The Hollandse Ijssel storm barrier (1953-1958)

The  Hollandse IJssel – dammed up a century ago near Gouda and canalised over a length of 30 kilometers – is a waterway between Nieuwegein and Rotterdam and ends in the Nieuwe Maas. In the event of a flood, the river can hardly get rid of its water because the rising seawater stops the river water. Dangerous, because the area along the Hollandse IJssel is one of the lowest lying and most densely populated areas of the Netherlands: the Randstad.

In 1953 the dikes just about manage to withstand the force of the water. The fate of about one and a half million people hung in the balance. An expert compares the disaster night for the Randstad with ‘a herd of elephants passing through the eye of the needle’. Although it is known that the dikes are in poor condition, no action was ever taken. Something really has to be done now, according to the Delta Committee. The plan for the construction of a movable storm surge barrier and a large lock in the lower part of the Hollandse IJssel is launched.


It is an extensive project. Two 45-meter-high towers are  built on both sides of the river. Sliders of 80 meters wide and 11.5 meters tall are suspended between these towers. These 635 tonne gates can be lowered into the water when extremely high water levels threaten to occur – more than 2.25 meters above sea level. In that case ships can continue their journey through the adjoining lock.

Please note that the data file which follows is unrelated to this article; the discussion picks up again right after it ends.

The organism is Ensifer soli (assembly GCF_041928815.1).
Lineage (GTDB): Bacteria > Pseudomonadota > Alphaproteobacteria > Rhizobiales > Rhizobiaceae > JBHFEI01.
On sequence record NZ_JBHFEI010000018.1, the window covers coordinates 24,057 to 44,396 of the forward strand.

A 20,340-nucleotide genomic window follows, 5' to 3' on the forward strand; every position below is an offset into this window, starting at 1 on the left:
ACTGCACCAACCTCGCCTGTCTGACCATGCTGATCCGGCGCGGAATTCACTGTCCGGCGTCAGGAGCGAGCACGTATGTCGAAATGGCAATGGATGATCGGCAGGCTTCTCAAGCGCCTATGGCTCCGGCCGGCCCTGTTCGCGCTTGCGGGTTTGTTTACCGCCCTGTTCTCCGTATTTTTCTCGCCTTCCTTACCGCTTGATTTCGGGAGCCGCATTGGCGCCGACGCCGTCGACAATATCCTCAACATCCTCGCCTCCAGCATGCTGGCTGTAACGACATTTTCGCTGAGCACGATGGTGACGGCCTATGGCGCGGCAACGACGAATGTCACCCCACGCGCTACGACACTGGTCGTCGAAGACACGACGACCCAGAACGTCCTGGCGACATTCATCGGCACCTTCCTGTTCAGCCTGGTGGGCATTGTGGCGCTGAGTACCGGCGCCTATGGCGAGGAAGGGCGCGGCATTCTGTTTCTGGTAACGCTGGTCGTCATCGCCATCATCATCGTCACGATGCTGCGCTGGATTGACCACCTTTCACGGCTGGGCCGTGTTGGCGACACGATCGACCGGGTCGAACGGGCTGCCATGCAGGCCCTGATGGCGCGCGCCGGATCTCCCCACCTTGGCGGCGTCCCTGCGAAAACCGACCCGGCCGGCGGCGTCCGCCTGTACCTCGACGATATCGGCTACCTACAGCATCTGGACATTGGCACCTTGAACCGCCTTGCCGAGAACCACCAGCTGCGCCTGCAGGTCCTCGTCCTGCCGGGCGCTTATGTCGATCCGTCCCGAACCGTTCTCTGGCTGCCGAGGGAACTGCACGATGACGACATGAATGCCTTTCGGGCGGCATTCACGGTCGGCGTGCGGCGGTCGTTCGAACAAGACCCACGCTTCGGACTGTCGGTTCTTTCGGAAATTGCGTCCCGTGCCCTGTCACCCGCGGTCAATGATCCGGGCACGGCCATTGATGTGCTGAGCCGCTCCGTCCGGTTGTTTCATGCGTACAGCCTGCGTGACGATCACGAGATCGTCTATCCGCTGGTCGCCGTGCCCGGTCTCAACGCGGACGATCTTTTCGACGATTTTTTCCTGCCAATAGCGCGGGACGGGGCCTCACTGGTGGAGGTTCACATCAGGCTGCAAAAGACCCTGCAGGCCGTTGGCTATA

Because the barrier is only closed at extremely high water levels, shipping hardly suffers from it. This is important because the Hollandse IJssel is one of the busiest inland shipping routes to Germany. This is also taken into account, as much as possible, in the construction of a barrier and lock – which ultimately takes five years.

Hollandsche IJsselkering
Hollandsche IJsselkering


By dredging part of the floodplain, ships can continue their journey without much hindrance whilst work is carried out on the river itself. Because the clay in the river bed is too weak to use as a base for the barrier, several clay layers are first dug away and replaced by sand from the Nieuwe Maas.

Subsequently, a construction pit is made using 100-kilometer-long steel sheet piles, from which the water is pumped out. Inside the pit, a threshold is created on the riverbed to support the heavy sliders when they are lowered.

Permanent link

Before the construction of the Hollandse IJsselkering, residents of the Krimpenerwaard often had long waiting times for the ferry to travel to the other side of the river. The construction of the storm surge barrier offers a good opportunity to realise a permanent link across. A bridge is built over the lock and the gates of the barrier. The bridge is now part of the N210 road.